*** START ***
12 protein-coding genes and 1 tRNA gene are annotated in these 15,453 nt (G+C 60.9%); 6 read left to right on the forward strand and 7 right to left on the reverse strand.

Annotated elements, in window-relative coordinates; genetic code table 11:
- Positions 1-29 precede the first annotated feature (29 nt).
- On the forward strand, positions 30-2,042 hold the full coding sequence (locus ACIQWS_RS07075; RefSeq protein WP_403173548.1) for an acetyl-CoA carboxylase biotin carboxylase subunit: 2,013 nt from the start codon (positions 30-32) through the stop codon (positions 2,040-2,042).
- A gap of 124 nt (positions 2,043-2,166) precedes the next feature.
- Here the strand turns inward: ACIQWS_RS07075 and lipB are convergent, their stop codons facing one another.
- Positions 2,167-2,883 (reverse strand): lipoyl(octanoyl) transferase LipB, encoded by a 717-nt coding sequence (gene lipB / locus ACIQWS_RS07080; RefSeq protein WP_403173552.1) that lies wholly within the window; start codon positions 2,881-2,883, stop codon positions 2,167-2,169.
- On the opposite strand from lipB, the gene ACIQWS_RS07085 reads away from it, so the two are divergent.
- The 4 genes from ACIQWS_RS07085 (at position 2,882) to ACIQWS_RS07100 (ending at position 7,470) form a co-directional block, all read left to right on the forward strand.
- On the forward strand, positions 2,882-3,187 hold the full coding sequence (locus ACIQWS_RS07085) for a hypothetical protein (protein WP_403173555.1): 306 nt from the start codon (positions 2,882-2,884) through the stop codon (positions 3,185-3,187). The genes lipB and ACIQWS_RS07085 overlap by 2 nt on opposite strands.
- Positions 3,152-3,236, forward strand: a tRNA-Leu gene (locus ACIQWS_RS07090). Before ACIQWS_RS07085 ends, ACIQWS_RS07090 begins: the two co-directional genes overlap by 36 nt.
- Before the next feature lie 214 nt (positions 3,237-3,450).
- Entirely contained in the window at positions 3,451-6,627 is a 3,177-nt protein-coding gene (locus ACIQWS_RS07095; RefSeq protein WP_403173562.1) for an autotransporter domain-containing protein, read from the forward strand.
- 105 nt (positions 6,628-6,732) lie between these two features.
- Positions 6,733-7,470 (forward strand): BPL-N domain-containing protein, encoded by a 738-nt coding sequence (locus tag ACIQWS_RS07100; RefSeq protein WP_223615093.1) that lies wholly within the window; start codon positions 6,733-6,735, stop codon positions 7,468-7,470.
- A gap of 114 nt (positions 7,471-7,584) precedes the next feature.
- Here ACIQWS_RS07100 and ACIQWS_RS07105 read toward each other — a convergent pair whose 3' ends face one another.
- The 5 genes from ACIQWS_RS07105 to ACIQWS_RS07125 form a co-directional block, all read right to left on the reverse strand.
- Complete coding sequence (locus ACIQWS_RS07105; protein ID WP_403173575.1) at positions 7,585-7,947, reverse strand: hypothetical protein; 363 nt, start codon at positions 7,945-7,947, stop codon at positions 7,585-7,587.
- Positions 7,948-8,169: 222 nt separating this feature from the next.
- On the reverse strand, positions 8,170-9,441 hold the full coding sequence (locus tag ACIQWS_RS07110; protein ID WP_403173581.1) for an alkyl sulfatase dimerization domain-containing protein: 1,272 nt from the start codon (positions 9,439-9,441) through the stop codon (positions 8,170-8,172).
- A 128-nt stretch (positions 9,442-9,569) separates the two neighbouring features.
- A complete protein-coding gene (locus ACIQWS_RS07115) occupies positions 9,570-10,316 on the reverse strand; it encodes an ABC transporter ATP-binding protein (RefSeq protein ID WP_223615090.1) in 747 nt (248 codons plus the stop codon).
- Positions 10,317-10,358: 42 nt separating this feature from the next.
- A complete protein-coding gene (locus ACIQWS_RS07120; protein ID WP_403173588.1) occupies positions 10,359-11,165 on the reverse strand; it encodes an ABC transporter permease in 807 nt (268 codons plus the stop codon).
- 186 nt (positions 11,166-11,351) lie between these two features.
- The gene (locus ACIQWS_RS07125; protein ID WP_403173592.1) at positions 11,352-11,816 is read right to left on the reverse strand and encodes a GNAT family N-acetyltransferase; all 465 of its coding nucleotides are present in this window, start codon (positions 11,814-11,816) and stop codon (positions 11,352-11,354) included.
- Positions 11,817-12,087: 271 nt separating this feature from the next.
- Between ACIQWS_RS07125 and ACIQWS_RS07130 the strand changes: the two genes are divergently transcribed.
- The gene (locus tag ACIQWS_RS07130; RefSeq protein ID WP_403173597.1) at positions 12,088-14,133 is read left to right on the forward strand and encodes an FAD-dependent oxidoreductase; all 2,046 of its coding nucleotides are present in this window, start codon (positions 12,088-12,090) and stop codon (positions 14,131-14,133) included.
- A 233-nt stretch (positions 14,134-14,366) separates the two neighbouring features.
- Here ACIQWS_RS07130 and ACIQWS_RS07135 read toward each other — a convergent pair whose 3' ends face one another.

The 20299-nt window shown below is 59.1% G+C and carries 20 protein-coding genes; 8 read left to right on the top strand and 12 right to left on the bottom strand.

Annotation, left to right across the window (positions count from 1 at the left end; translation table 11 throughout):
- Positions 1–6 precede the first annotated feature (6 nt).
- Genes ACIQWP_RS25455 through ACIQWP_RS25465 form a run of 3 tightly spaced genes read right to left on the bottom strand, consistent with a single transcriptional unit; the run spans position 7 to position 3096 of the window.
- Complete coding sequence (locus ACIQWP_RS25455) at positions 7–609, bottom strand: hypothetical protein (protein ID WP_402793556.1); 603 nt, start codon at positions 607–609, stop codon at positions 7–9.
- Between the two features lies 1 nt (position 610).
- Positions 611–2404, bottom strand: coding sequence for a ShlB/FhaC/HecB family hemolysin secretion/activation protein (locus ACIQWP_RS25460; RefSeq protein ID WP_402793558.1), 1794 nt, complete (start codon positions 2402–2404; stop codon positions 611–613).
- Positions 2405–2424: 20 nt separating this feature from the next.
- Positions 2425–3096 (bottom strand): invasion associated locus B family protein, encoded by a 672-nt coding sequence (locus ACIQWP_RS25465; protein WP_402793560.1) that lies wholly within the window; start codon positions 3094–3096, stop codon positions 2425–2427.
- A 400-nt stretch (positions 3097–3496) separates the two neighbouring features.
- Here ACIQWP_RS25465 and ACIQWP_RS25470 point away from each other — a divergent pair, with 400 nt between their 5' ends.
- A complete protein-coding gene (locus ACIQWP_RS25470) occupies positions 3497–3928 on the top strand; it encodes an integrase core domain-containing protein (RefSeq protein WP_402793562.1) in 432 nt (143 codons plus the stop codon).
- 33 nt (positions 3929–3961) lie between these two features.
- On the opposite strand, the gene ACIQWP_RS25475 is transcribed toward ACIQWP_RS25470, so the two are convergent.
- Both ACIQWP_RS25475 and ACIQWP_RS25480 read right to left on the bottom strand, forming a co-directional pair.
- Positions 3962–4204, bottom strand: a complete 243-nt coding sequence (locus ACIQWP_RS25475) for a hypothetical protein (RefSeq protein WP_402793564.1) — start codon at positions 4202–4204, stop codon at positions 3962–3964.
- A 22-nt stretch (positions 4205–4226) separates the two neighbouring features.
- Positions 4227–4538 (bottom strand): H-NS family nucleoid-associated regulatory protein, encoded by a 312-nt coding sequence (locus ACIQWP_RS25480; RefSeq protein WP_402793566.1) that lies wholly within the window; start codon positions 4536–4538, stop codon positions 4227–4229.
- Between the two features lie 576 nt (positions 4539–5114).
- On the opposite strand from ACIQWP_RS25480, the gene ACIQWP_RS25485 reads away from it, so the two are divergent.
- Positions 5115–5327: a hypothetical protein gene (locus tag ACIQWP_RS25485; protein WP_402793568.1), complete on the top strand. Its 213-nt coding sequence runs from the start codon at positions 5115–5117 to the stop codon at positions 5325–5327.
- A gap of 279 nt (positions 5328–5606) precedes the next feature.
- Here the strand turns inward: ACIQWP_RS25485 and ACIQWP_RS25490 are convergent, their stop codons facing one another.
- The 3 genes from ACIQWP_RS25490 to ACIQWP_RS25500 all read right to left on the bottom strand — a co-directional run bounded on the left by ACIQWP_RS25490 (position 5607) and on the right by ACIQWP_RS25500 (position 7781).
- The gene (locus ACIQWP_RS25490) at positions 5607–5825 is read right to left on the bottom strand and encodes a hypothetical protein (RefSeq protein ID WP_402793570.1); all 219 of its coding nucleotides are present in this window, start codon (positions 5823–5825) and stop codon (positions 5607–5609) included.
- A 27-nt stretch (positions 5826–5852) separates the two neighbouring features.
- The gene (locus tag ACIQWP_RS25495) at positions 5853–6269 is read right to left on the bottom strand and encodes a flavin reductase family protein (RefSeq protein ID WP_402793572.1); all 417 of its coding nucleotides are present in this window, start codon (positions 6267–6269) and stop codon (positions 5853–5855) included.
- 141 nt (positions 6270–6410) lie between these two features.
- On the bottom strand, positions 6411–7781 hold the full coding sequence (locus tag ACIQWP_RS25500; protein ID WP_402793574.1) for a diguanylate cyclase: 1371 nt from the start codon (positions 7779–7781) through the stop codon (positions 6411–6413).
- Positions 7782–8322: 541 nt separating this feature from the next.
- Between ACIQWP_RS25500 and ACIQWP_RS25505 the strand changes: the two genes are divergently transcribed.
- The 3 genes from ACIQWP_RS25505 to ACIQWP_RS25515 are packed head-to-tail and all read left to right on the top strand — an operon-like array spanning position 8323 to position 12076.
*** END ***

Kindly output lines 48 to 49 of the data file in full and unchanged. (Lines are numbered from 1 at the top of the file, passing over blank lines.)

- Positions 3962–4204, bottom strand: a complete 243-nt coding sequence (locus ACIQWP_RS25475) for a hypothetical protein (RefSeq protein WP_402793564.1) — start codon at positions 4202–4204, stop codon at positions 3962–3964.
- A 22-nt stretch (positions 4205–4226) separates the two neighbouring features.